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        Norwegian Air faces crisis, needs 'ventilator support' after Norway rejects bailout

        The low-cost airline has been hit hard by the coronavirus crisis

        Pandemic-hit Norwegian Air faces a battle for survival this winter, it said on Monday, after the country’s government declared that it will not provide additional financial support for the cash-strapped carrier.

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        Norwegian Air, which has been hit hard by the coronavirus crisis and has grounded most of its fleet, said in August that it would run out of cash in the first quarter of 2021 unless it could secure fresh funds and has held talks with the government in the hope of winning support.

        “That the government has decided to reject the request for funds is disappointing and feels like a punch in the gut for everyone at Norwegian,” Chief Executive Jacob Schram said.


        “The company and the board will turn every stone to get through this situation,” Schram told a news conference on Monday morning, adding that the budget airline is not out of cash yet.

        Pandemic-hit Norwegian Air faces a battle for survival this winter after the Norway government denied a plan to help the airline. (AP)

        Asked whether the company was at risk of bankruptcy, Schram said he would not rule out any potential outcomes.

        “But we need ventilator support to get through the winter,” he added.

        Norwegian’s shares were down 16.9%, extending this year’s price plunge to 99%.

        TickerSecurityLastChangeChange %
        NWARFNORWEGIAN AIR SHUTTLE ASA0.0391+0.00+7.42%

        Favoring free enterprise, Norway’s center-right coalition government has long ruled out any nationalization of Norwegian or other carriers and in 2018 sold the state’s remaining 10% stake in rival SAS.


        “It is a tough message to get. But we are answerable for the responsible use of public funds,” Industry Minister Iselin Nyboe told an earlier news conference.

        “Norwegian Air has a financial structure that makes it risky for us to go in with support. It was not defensible.”

        A pioneer in low-fare transatlantic air travel, Norwegian Air’s rapid expansion left it with debt close to $8 billion by mid-2020, making it vulnerable to the fallout from the COVID-19 pandemic. It is due to report third-quarter results on Tuesday.

        A pioneer in low-fare transatlantic air travel, Norwegian Air’s rapid expansion left it with a debt of close to $8 billion by mid-2020. (iStock)

        The carrier has shown a great ability to overcome financial difficulties in the past, Transport Minister Knut Arild Hareide said.


        “I don’t want to speculate on their ability to do so,” Hareide said when asked about Norwegian’s chances of staying in operation.

        Parat, a labor union for pilots and other workers in the aviation industry, called on the government to reconsider its position.

        “Wideroe, SAS and Norwegian must get help to weather the crisis,” said Parat leader Unn Kristin Olsen. Wideroe is a regional airline.

        Creditors and lessors took control of Norwegian in May with a financial rescue that allowed it to access state-guaranteed loans of 3 billion crowns ($329 million) as the company sought to operate a slimmed-down service.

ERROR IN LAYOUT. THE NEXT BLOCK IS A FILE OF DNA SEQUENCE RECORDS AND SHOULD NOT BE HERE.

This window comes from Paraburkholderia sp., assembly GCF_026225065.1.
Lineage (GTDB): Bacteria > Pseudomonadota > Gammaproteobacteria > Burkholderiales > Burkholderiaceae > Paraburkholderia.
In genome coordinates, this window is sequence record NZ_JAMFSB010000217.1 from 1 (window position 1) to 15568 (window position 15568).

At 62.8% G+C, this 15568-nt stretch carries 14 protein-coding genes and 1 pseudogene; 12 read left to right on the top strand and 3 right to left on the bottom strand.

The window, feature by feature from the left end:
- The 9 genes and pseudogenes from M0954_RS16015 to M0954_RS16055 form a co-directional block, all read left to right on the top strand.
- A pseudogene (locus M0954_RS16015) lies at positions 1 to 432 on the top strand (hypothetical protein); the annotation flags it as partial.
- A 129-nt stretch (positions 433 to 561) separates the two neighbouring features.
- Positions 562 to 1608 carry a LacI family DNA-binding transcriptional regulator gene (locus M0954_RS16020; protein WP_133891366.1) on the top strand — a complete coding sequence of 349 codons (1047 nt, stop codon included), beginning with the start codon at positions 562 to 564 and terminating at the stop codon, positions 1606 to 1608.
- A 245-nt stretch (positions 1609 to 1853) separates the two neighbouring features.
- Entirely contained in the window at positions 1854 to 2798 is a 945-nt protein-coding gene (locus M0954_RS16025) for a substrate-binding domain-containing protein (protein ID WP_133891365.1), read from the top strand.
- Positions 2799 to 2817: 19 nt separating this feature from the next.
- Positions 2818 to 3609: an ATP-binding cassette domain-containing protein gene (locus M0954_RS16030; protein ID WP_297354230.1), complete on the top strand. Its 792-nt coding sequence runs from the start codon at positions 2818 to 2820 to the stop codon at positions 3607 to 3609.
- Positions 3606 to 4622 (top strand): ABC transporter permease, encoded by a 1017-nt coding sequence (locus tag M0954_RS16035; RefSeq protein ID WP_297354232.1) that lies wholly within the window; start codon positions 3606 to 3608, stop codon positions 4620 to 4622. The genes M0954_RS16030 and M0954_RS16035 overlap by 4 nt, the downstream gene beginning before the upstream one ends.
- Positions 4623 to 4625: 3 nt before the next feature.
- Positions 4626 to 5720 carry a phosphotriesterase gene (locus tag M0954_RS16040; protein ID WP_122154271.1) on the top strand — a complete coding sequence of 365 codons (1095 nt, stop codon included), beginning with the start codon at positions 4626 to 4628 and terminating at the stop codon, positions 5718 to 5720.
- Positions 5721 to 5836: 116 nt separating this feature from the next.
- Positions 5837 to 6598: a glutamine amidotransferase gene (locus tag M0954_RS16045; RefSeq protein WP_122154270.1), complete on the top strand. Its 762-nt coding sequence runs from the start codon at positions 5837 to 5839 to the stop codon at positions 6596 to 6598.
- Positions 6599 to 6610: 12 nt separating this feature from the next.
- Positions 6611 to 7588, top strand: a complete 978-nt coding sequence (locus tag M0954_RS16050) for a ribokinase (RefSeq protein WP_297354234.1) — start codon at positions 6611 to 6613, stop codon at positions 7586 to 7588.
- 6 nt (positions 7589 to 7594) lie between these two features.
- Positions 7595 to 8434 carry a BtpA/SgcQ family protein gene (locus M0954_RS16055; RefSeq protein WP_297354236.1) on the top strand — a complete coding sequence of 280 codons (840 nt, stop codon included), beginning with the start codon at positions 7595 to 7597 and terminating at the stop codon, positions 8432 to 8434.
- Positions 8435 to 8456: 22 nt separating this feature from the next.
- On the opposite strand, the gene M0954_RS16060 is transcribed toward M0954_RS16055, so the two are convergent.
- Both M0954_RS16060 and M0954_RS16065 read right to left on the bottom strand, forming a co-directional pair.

Norwegian last month operated only 21 of its aircraft, leaving more than 100 grounded, including its entire fleet of 37 Boeing 787 Dreamliners used for transatlantic journeys.

        The airline industry is likely to provide sufficient services and will still see healthy competition in the time ahead, Nyboe said.

        It was not surprising Oslo had withdrawn support after the failure of Norwegian’s bid to become a pan-European airline serving intercontinental markets, said Bertrand Grabowski, a former aviation banker who is now an independent adviser.

        “You can perhaps use Norwegian taxpayers’ money to support a regional airline, but not one serving Paris-New York or London-Buenos Aires (routes),” he said.

        Scandinavian carrier SAS is a major competitor in Norway, and Hungary’s Wizz Air recently launched several services to Norwegian cities.


        Airlines are particularly crucial infrastructure in Norway, the geography of which stretches more than 1,367 miles across fjords and mountains with few train lines to transport people. Its capital, Oslo, is closer to Munich than to its own northernmost mainland town, Hammerfest.

        Bernstein analyst Daniel Roeska said Wizz Air’s plans for new services in Norway may have deepened Oslo’s reluctance to “throw good money after bad”.

        “Even if they had put in a bit more money for the winter, it likely wouldn’t have been enough,” he said, adding that a bankruptcy would leave aircraft lessors stuck with planes they won’t be able to place.

        However, a last-minute government intervention shouldn’t be ruled out entirely, Roeska said, adding that “the door is never closed” until bankruptcy is confirmed.


        The company has said that more funding could come from the sale of aircraft, conversion of more debt to equity or from its owners, and the Norwegian government while declining to specify the amount it might seek.

        “Norwegian is evaluating the effects of the current situation with the aim of safeguarding the interest of all stakeholders,” the airline said.

        The government also said that it had rejected a request from a start-up carrier for public funds.

        So far this year, the government has provided an estimated 13 billion crowns in support for the airline industry including loans, guarantees and tax cuts, it said.


        Additional reporting by Nora Buli in Oslo and Tim Hepher and Laurence Frost in Paris; Editing by Richard Pullin and David Goodman